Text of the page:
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In my final data set I have a high proportion of missing data (1/4 are NAs, 35/52 variables have NAs), because of my codebook design: I only coded features (how things were discussed) that occurred in the text and I had a few conditional questions (e.g. Did they perceive a threat? What was the nature of the threat?). To analyze the data, I want to use classification trees (CART). However, the high proportion of missing values make excluding observations with NAs or imputation impossible.

I believe I should probably deal with that problem on a conceptual level and came up with two tactics:

  1. Do not take the values coded -77 other, -88 uncertain, or -99 not applicable as missing values (like usual) but as their own values (also because they are different NAs). Thus, they would become part of the model. Edit: And if I include them, how would that work when the variable is best conceived as ordinal?

  2. Have default values instead of coding something as -99 not applicable. For conditional question, for instance, "What was the nature of the threat?", a questioned conditioned on a "yes" in "Did they perceive a threat?", would get a category of "no threat". Some normal questions could also receive a default value based on the assumption that another value would have been mentioned in the text because it would affect the outcome (a decision by the body).

Are any of those two tactics an adequate way of dealing with the problem? Are there better ways?

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  • $\begingroup$ hello - I notice you haven’t referred to any of the sources that exist on strategies for addressing missing data. Any reason? $\endgroup$ – rolando2 Jun 27 at 15:22
  • $\begingroup$ @rolando2 One potential source is here: stat.columbia.edu/~gelman/arm/missing.pdf (talks about imputation, excluding these observations, and - in 25.3 - about "indicator variables") $\endgroup$ – Quanttek Jun 28 at 12:06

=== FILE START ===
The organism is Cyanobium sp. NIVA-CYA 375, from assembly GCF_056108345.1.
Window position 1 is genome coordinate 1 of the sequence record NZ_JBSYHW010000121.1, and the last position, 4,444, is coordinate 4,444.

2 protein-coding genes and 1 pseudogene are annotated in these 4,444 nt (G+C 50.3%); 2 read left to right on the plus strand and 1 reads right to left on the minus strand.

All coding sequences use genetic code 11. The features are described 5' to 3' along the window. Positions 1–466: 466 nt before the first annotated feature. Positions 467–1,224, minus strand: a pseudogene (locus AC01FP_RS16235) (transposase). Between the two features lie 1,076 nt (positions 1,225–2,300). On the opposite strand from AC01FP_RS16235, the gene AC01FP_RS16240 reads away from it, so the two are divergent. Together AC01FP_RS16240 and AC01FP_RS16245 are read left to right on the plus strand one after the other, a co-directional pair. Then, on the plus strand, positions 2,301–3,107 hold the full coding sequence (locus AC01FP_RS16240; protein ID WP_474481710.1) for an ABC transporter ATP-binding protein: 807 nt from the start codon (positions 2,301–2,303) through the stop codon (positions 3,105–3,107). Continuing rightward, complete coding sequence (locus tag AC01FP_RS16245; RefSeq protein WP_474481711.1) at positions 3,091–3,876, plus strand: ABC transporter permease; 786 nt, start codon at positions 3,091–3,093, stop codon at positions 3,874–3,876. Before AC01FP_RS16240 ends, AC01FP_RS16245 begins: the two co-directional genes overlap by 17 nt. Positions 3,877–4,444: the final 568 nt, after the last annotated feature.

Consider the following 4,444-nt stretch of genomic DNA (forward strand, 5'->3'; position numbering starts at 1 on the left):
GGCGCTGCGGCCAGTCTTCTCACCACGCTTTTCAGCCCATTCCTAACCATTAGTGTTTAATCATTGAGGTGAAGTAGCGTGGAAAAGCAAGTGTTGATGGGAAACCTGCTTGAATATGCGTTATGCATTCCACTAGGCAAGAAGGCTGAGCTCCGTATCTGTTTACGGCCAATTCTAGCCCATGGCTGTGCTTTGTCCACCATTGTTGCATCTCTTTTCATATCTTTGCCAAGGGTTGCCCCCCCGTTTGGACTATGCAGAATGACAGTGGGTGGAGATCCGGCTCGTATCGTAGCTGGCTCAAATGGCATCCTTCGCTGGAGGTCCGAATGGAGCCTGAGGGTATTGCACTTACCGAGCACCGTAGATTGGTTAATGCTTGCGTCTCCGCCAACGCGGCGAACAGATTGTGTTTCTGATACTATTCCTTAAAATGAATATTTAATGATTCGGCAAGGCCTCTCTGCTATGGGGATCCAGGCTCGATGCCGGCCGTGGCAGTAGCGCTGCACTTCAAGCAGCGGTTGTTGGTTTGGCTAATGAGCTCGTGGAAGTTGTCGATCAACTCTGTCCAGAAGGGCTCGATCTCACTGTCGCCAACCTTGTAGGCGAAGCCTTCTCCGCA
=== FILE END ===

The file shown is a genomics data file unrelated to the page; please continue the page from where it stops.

• $\begingroup$ If you have read multiple such sources and have run into a specific stumbling block, that would be a good starting point for a question posted here. Your current post is quite general and because of that I'm afraid it will be voted to be closed. $\endgroup$ – rolando2 Jun 28 at 18:26
  • $\begingroup$ You have a lot of missing data. How is the missing data intentional? In my experience, missing data is due to 1. measurement failure where a system failure occurred (e.g. patient temperature not taken, software failed) or 2. in surveys typically, people refuse to answer a question (income!). The only situation I can think of with intentionally missing data is in choice analysis - which has specific methods for dealing with the (intentionally) missing values. You need to add more information to your question, as it is currently missing important information. $\endgroup$ – Michelle Jul 3 at 23:40
  • $\begingroup$ "Are there better ways?" - Modern forms of imputation are better ways. E.g., Graham, J. W. (2009). Missing data analysis: Making it work in the real world. Annu. Rev. Psychol. 60:549-576. personal.psu.edu/jxb14/M554/articles/Graham2009.pdf $\endgroup$ – rolando2 Jul 4 at 1:34